I'm with @Nancy - maybe I have to start doing these in the evening over a glass of wine or two, a la @Gill I. Would it help? Undoubtedly not but I could put my failures down to inebriation at least.

And @Loren, you are right on this being totally up @M&A's Runt alley - if he weren't on hiatus for the nonce, I would be trembling with trepidation at what heights this would inspire him to.... and then I'd dive in for the solve.

Congratulations, Jonathan M Kaye, on the debut.

Anonymous 1:48 PM  

Chop off the B and the bottom becomes a capital/ upper case D

Anonymous 1:50 PM  

Hated it. Too cutesy/gimmicky. Much harder than medium for me, had to use Rex to finish.

BC 2:03 PM  

Very fun puzzle because I got the theme and gimmick right away. But I DNF for I was certain it was NONACTIVEBULLET and LOGS jam. I at first put SARAH! instead of DINAH! even though I have that lp.

Ethan Taliesin 2:08 PM  

I felt a bit like Lisa Simpson this morning...

Unknown 2:22 PM  

This was one of the rare time when I got the theme early and found it fun and very helpful in solving the puzzle. I was thinking an easier Thursday balances out the harder-than-average Tuesday this week.

Jennifer H 2:34 PM  

I'm glad I'm not the only one who fell into the MAUVE crossing EMU/lArgEST trap! To make it worse, I had tUtu instead of HULA.

I also got stuck in the NW for a while because I confidently plonked down CARS crossing CavE, then spent way too much time trying to come up with a 15-letter DUD that started with a V.

I enjoyed the theme, but that's partially because I caught on to it right away, then happily spent a few minutes figuring out the long crosses.

Carola 2:47 PM  

After failing to see yesterday's theme, I was feeling particularly tenacious about understanding this one. I worked the puzzle from top to bottom, and after getting to the reveal level, I stopped to consider how BOB led to a DEFECTIVE BULLET...[much mental grappling]....ah, TOP OFF = lop OFF the TOPS of the clues. That helped me get the other two themers quickly. I especially liked how VIVID worked. Nifty idea.

pmdm 2:51 PM  

To three of clubs: if you still don't get how you get the d letters, go to today's entry on where you will visually see how you get the letter d.

From reading other comments above, I happily see I am not the only one who finished the puzzle without understanding the theme. Given that this puzzle was originally submitted to Mr. Shortz on May 5, it's amazing how quickly it was cleaned up and published. Congratulations to the constructor.

msue 4:07 PM  

As part of the unwashed masses who finished the puzzle but didn't immediately understand the revealer, I didn't love love it. Still, a big hats off for the debut - something I've yet to experience. I had LILAC for 16A a little too long - so many errors in the crossing entries that I knew something had to change. All in all, not bad for a Thursday gimmick.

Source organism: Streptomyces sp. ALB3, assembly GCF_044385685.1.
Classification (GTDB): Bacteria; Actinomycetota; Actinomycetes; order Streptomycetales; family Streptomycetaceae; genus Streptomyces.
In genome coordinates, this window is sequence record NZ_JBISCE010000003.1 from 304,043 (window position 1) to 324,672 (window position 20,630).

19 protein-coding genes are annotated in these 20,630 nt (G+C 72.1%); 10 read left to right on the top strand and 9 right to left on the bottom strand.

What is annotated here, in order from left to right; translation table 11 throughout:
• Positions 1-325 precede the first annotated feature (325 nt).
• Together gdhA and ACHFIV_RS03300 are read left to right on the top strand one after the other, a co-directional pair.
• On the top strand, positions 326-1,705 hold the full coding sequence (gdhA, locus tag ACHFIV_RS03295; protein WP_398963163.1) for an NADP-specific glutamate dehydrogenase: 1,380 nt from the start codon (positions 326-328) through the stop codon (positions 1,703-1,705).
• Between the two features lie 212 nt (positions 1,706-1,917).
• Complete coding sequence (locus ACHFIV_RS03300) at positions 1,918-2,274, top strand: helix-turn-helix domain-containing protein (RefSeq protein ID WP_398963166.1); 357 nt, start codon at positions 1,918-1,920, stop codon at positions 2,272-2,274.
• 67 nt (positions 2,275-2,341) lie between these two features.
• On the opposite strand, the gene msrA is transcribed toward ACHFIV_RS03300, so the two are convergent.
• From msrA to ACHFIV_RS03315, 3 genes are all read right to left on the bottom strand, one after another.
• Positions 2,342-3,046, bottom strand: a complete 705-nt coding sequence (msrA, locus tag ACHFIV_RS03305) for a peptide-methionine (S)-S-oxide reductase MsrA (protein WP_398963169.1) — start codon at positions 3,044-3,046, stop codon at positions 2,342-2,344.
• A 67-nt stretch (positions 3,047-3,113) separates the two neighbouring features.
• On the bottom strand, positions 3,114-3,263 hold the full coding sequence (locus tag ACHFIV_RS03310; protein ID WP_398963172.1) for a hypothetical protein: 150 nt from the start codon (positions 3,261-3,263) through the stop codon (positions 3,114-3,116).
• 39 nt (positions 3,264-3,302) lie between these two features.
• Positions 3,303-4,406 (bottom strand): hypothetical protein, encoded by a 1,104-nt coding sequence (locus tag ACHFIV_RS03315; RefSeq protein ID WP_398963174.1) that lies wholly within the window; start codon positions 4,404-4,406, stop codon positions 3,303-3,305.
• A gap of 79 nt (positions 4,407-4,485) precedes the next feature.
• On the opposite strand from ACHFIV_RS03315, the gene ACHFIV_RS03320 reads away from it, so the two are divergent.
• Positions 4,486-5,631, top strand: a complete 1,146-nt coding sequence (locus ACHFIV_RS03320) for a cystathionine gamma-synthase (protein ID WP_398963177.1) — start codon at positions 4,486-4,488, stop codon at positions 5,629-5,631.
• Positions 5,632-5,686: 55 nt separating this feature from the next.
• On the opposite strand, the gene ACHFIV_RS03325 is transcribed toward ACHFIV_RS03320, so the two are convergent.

da kine 4:44 PM  

No anger at "SASSY" since it is a trope associated with WOC?

OISK 5:13 PM  

I figured out the theme only after getting three of the answers. Defective bullet was the last, tough because of a Harry Potter clue (STOP IT!!) and some actress I have never heard of named Erika. But only the letter "K" made any sense there, which I consider good construction. Have no idea what the "Sex Pistols" were, (just another in a long line of meaningless (to me) rock names) but like others, just wrote EMI anyway.

I think this was a well constructed, original, apt Thursday puzzle.

More Whit 5:18 PM  

Got through the whole puzzle completely baffled by the theme. Went to blog and in that instant translated shaped like an egg to ovoid after wondering why all CAPS were used. Clicked in a nanosecond after hours of...whiskey tango foxtrot. Theme was anything but vivid.

Nancy 6:17 PM  

@Mohair (11:46 a.m.)-- I treat my phones better than I would treat my kids, if I had any. No wonder you can't get them on Amazon -- I bought the last 6? 7? available in the U.S. about (I don't know) 8 years ago? Nor do I remember from whom I bought them or how I found that company, whatever company it was. I know that the phones had been "reconstituted" -- so that at one time, they obviously didn't work. Two have since died, so I'm down to...I don't know; I would have to go to my closet to count what's left. I offered the quite ridiculous price of $100 per phone (and, no, I'm not swimming in money), but the nice man I dealt with said: No, $25 per phone would be quite acceptable. A veritable bargain, I say. Let's see if I really have a "lifetime supply", which is what I was aiming for when my original AT&T 100s died after a long and happy life in my care. Whether I do or not depends on both the phones' longevity, as well as my own, of course.